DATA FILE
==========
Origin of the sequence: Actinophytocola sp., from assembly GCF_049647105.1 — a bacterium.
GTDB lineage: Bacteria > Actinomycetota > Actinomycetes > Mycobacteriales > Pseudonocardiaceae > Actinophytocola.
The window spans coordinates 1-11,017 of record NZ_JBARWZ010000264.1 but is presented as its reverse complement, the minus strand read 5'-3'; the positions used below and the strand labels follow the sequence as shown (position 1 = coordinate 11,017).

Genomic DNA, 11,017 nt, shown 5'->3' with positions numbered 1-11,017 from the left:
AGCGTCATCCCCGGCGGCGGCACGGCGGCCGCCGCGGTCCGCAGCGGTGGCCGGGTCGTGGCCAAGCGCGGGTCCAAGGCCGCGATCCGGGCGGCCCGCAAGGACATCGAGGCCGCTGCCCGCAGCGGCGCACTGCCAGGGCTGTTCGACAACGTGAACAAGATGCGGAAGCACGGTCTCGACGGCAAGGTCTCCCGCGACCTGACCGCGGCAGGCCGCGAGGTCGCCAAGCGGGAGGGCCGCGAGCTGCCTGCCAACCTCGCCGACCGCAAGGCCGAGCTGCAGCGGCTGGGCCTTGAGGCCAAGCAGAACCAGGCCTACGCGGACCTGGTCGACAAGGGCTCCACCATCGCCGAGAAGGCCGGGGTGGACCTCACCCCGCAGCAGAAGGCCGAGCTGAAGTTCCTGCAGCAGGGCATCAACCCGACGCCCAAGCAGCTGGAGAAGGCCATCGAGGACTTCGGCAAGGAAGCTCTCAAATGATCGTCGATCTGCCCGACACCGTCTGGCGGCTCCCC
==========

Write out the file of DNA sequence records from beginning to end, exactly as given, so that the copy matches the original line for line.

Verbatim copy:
Origin of the sequence: Actinophytocola sp., from assembly GCF_049647105.1 — a bacterium.
GTDB lineage: Bacteria > Actinomycetota > Actinomycetes > Mycobacteriales > Pseudonocardiaceae > Actinophytocola.
The window spans coordinates 1-11,017 of record NZ_JBARWZ010000264.1 but is presented as its reverse complement, the minus strand read 5'-3'; the positions used below and the strand labels follow the sequence as shown (position 1 = coordinate 11,017).

Genomic DNA, 11,017 nt, shown 5'->3' with positions numbered 1-11,017 from the left:
AGCGTCATCCCCGGCGGCGGCACGGCGGCCGCCGCGGTCCGCAGCGGTGGCCGGGTCGTGGCCAAGCGCGGGTCCAAGGCCGCGATCCGGGCGGCCCGCAAGGACATCGAGGCCGCTGCCCGCAGCGGCGCACTGCCAGGGCTGTTCGACAACGTGAACAAGATGCGGAAGCACGGTCTCGACGGCAAGGTCTCCCGCGACCTGACCGCGGCAGGCCGCGAGGTCGCCAAGCGGGAGGGCCGCGAGCTGCCTGCCAACCTCGCCGACCGCAAGGCCGAGCTGCAGCGGCTGGGCCTTGAGGCCAAGCAGAACCAGGCCTACGCGGACCTGGTCGACAAGGGCTCCACCATCGCCGAGAAGGCCGGGGTGGACCTCACCCCGCAGCAGAAGGCCGAGCTGAAGTTCCTGCAGCAGGGCATCAACCCGACGCCCAAGCAGCTGGAGAAGGCCATCGAGGACTTCGGCAAGGAAGCTCTCAAATGATCGTCGATCTGCCCGACACCGTCTGGCGGCTCCCC